Cities Surrounding Mount Rushmore: Keystone, Rapid City, Deadwood, Wall, Hot Springs & Murdo
Keystone is located 3 miles northeast of Mt. Rushmore and was founded in 1891. The first settler in the area arrived in 1877 and the first mine was soon to follow in 1883. Keystone finally got its name in 1891 and managed to stay on the map throughout the years through its amazing flexibility (gold mining turned to logging, then came the creation of Mount Rushmore). Now Keystone thrives by opening its doors, shops, homes and hearts to visitors. This is the location of the Borglum Historical Center (a tribute to Mount Rushmore's sculptor and the starting point for Mt. Rushmore Tours), Keystone Historical School & Museum, the National Presidential Wax Museum, President's Alpine Slide (a scenic chairlift ride), Big Thunder Gold Mine and an 1880's Train. A stroll along the historic 1880s boardwalk will take you past specialty shops and restaurants in the footsteps of outlaws. (Both The President's View Resort and The Royal Express are adjacent to the Boardwalk!)
Founded in 1876, Rapid City is one of the most popular stops when visiting Mount Rushmore and is found just 25 miles to the northeast. And why not? Not only is this city a short drive from Black Hills attractions, it also boasts a great deal of its own entertainment (It also happens to be host to one of the closest airports to Mount Rushmore). Popular sites include Storybook Island, the Fish Hatchery (where you'll learn how they restock local lakes and streams with trout), Dinosaur Park, The Chuck Wagon Dinner at the Circle B Ranch, Dahl Fine Arts Museum, Museum of Geology, and The Journey Museum--Memorial Park includes a piece of the Berlin Wall! In Rapid City, you'll find that even the lodging must be seen. Econo Lodge has one of the state's largest indoor water slides, and the Radisson Hotel's lobby floor uses over 75 types of natural stone to create a 60' x 24' homage to Mount Rushmore. The Alex Johnson Hotel is listed on the National Register of Historic Places.
Deadwood is 32 miles from Mount Rushmore and was founded in 1876. With characters like Wild Bill Hickok and Calamity Jane among its former residents, it's no wonder that the entire town of Deadwood is a National Landmark. Proceeds from the many gambling halls in Deadwood help to keep up the town. That doesn't mean that the only thing to do in Deadwood is work on a winning hand, however. With so many attractions to choose from, everyone turns out a winner! Adams House, The Broken Boot Gold Mine, Days of '76 Museum, Ghosts of Deadwood Wax Museum, the daily shoot-out on Main Street and Trial of Jack McCall are some of Deadwood's must-see attractions and activities.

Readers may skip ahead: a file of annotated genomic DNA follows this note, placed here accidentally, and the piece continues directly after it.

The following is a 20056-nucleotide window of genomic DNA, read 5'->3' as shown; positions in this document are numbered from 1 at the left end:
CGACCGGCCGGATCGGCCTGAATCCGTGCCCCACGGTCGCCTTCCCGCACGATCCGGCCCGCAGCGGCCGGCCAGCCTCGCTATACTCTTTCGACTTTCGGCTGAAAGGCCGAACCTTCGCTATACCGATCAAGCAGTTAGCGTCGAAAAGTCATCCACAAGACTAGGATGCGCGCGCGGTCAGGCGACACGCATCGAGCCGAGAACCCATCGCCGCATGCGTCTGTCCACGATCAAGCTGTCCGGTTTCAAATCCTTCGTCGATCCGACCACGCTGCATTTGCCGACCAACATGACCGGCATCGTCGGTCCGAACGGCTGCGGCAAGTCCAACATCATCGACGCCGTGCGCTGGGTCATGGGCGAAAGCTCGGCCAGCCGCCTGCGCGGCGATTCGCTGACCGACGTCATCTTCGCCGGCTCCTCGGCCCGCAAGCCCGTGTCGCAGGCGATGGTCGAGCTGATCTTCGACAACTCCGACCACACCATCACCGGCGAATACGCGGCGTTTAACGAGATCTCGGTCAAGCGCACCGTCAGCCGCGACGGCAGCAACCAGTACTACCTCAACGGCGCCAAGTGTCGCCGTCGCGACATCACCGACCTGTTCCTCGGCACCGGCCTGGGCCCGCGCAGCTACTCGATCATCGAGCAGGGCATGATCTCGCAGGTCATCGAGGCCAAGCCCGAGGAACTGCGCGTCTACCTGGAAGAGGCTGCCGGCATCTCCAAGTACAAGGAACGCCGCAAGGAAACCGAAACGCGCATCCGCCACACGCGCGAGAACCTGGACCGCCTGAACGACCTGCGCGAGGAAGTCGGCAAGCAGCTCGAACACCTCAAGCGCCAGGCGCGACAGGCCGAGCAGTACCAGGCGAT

With several public parks and gardens, access to golf, fishing, hiking and biking, Hot Springs is certainly a great outdoor town. Located 48 miles from Mount Rushmore, you'll find additional attractions here including the Black Hills Wild Horse Sanctuary, Cascade Falls, an 1880's Jail House, Fall River Waterfall, and Mammoth Site. If you choose to spend the night in Hot Springs, you'll have your choice of locations, too, with Bed & Breakfast, Tipi, and everything in between. The Comfort Inn in Hot Springs has received awards for excellent customer service and is sure to provide the comfort and convenience you need during your visit.
Named after the nine-mile-long strip of spires, ridges and twisted gullies running through The Badlands, the western town of Wall got its beginning in 1907. In that year it was established as a railroad station and soon grew to become a true Wild West town. Today you'll find many attractions in Wall including the Wall Drug Store (also known as the 'free ice water store'), Prairie Homestead, Badlands National Park and Wounded Knee: The Museum, where you'll get an in-depth look at what life was like for the Native Americans of this region in the 1800's. Lodging in the area is a bit more modern than it was in the 1800's and includes Days Inn, Best Western Plains Motel, Econo Lodge and several bed and breakfasts.
In 1904, Murdo Mackenzie was busy shipping trainloads of Texas steer to a small area of South Dakota for grazing on the Standing Rock Reservation. The railroad aptly named the resulting town Murdo and today it stands as a testament to the bygone era of herding, outlaws and mining. Murdo attractions include the Pioneer Auto Museum and Antique Town and South Dakota's Original 1880 Town which is located just 22 miles west of Murdo. For a stay in Murdo the only worry you'll have is which fantastic motel to choose. Comfort and convenience rule the roost at any of Murdo's great lodging choices including Graham's Best Western, Range Country Days Inn, Sioux Motel and Anchor Inn.